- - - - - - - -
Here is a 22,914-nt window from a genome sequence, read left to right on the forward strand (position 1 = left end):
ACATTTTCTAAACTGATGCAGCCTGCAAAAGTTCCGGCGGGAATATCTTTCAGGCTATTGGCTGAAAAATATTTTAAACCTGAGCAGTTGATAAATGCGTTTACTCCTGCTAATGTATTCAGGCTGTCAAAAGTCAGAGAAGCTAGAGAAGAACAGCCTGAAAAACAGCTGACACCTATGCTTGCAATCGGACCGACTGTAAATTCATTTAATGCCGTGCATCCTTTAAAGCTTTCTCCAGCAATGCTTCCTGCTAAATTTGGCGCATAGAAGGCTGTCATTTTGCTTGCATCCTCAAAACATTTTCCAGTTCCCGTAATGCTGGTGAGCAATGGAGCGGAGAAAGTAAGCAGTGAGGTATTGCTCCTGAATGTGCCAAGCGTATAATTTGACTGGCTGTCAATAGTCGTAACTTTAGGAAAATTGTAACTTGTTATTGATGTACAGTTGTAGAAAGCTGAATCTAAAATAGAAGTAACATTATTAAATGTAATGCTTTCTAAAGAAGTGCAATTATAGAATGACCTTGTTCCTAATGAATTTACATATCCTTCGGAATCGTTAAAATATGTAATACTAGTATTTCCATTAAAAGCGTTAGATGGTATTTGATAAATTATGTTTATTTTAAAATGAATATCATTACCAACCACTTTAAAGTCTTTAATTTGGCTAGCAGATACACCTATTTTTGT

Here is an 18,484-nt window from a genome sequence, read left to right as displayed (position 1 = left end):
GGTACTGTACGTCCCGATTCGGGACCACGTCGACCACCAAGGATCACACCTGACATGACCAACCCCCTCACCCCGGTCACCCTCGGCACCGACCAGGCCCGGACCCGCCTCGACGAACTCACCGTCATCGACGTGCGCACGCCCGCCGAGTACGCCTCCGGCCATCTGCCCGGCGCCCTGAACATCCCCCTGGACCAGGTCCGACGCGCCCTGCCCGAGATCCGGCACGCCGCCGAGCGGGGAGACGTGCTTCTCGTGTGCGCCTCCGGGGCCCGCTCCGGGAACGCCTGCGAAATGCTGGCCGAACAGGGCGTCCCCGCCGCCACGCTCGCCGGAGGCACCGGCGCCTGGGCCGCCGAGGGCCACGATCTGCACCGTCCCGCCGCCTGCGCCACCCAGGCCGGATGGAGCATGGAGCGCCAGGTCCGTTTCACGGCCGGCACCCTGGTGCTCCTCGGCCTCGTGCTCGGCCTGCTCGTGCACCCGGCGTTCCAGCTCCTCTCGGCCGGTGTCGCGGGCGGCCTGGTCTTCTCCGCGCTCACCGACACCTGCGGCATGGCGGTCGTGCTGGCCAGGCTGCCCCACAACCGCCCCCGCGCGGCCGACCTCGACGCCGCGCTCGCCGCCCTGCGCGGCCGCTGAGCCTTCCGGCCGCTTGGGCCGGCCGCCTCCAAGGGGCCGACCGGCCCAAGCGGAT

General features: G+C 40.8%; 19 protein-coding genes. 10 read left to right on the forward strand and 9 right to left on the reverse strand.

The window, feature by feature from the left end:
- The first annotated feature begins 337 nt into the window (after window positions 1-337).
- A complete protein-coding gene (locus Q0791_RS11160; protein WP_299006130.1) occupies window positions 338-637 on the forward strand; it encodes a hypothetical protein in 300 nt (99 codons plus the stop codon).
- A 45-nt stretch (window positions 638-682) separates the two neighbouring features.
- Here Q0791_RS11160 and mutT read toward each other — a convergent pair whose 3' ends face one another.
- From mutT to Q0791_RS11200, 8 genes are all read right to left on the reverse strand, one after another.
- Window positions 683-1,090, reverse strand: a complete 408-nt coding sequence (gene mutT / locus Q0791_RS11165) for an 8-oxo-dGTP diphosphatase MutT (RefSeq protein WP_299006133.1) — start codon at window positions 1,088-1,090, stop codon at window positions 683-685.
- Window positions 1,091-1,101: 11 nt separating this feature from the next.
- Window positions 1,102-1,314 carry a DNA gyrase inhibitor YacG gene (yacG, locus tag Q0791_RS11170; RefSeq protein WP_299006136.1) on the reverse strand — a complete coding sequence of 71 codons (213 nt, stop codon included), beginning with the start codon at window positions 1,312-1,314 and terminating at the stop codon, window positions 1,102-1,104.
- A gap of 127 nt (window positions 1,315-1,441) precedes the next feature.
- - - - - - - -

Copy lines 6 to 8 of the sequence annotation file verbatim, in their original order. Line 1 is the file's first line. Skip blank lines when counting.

The window, feature by feature from the left end:
- The first annotated feature begins 337 nt into the window (after window positions 1-337).
- A complete protein-coding gene (locus Q0791_RS11160; protein WP_299006130.1) occupies window positions 338-637 on the forward strand; it encodes a hypothetical protein in 300 nt (99 codons plus the stop codon).